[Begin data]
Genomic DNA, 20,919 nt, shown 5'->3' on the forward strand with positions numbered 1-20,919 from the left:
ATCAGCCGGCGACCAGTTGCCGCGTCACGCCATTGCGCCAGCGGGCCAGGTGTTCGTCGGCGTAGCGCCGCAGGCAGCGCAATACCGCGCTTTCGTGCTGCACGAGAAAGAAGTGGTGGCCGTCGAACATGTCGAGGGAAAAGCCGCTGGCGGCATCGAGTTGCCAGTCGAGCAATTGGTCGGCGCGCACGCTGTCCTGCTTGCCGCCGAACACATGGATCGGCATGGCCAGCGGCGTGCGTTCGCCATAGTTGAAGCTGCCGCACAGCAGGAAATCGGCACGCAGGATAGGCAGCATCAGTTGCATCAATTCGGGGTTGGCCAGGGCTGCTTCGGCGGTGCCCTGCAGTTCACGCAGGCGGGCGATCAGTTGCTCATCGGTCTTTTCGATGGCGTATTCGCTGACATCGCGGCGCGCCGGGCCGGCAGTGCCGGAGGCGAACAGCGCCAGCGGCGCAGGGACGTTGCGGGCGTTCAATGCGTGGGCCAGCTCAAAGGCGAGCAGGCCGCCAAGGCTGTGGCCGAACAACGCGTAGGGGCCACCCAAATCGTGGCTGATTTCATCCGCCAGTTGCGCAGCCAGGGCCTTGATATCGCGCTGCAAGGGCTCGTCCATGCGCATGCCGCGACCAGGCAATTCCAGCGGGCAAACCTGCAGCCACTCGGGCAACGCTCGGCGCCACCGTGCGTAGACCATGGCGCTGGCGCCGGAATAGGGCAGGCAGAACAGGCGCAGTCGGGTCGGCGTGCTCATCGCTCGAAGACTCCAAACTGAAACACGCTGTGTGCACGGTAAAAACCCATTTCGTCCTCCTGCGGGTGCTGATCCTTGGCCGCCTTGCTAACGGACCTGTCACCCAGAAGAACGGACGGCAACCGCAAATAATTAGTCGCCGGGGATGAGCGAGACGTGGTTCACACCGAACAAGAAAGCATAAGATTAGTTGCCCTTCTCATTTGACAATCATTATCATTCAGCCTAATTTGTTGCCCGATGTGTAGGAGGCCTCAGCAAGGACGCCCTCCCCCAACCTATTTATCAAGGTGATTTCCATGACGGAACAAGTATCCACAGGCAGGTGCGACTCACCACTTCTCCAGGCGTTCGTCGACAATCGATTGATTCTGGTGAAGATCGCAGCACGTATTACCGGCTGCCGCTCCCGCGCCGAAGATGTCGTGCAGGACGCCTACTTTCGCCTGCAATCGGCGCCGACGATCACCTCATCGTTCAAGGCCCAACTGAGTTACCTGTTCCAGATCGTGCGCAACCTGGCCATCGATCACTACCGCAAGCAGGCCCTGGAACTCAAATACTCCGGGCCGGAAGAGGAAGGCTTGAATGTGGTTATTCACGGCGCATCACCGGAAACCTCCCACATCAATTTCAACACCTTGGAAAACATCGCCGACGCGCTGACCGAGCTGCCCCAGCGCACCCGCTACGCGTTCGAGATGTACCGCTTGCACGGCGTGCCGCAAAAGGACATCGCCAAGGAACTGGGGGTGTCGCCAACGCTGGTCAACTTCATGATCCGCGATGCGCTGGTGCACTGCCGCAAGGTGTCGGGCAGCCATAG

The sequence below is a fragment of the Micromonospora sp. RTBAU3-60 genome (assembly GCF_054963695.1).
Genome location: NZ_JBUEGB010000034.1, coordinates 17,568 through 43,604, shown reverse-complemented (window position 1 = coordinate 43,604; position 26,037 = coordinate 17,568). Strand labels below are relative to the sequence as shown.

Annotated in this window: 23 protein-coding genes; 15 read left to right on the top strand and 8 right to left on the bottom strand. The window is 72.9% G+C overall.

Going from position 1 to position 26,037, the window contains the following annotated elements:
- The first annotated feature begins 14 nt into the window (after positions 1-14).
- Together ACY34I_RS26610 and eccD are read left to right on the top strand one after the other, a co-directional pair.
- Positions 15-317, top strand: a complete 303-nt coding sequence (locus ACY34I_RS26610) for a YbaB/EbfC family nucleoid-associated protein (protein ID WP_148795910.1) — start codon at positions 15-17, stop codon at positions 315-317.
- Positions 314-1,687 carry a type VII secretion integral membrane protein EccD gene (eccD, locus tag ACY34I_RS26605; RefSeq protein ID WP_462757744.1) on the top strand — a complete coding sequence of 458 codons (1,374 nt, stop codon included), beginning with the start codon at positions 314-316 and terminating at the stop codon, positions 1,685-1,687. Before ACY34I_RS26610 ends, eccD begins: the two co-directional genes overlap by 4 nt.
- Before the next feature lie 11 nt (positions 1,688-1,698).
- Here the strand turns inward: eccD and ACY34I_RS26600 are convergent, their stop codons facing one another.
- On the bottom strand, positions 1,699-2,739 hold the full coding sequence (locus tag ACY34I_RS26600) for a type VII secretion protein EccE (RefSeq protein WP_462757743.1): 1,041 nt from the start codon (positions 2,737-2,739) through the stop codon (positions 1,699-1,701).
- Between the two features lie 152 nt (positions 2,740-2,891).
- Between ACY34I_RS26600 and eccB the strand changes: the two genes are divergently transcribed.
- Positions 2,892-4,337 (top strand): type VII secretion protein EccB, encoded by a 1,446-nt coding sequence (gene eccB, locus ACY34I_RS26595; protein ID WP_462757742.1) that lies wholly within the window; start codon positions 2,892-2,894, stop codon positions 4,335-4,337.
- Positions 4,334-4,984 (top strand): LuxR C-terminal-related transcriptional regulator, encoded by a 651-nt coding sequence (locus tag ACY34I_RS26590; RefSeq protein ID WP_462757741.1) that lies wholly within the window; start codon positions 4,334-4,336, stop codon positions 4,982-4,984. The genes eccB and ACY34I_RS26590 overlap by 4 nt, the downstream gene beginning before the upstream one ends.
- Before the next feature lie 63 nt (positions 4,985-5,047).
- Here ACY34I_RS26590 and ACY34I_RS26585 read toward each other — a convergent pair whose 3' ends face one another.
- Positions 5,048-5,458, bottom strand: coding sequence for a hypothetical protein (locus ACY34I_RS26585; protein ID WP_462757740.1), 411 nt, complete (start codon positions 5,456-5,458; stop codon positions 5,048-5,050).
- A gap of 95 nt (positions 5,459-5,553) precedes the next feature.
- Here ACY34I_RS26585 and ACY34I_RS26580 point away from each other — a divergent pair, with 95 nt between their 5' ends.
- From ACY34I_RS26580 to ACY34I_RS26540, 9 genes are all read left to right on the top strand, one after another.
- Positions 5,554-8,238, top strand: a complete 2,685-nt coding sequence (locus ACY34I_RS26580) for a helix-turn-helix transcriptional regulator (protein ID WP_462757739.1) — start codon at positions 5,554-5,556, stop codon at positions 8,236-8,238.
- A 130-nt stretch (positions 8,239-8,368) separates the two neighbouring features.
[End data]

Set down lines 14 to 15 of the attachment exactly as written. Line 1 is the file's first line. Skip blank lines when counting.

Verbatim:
- Between the two features lie 152 nt (positions 2,740-2,891).
- Between ACY34I_RS26600 and eccB the strand changes: the two genes are divergently transcribed.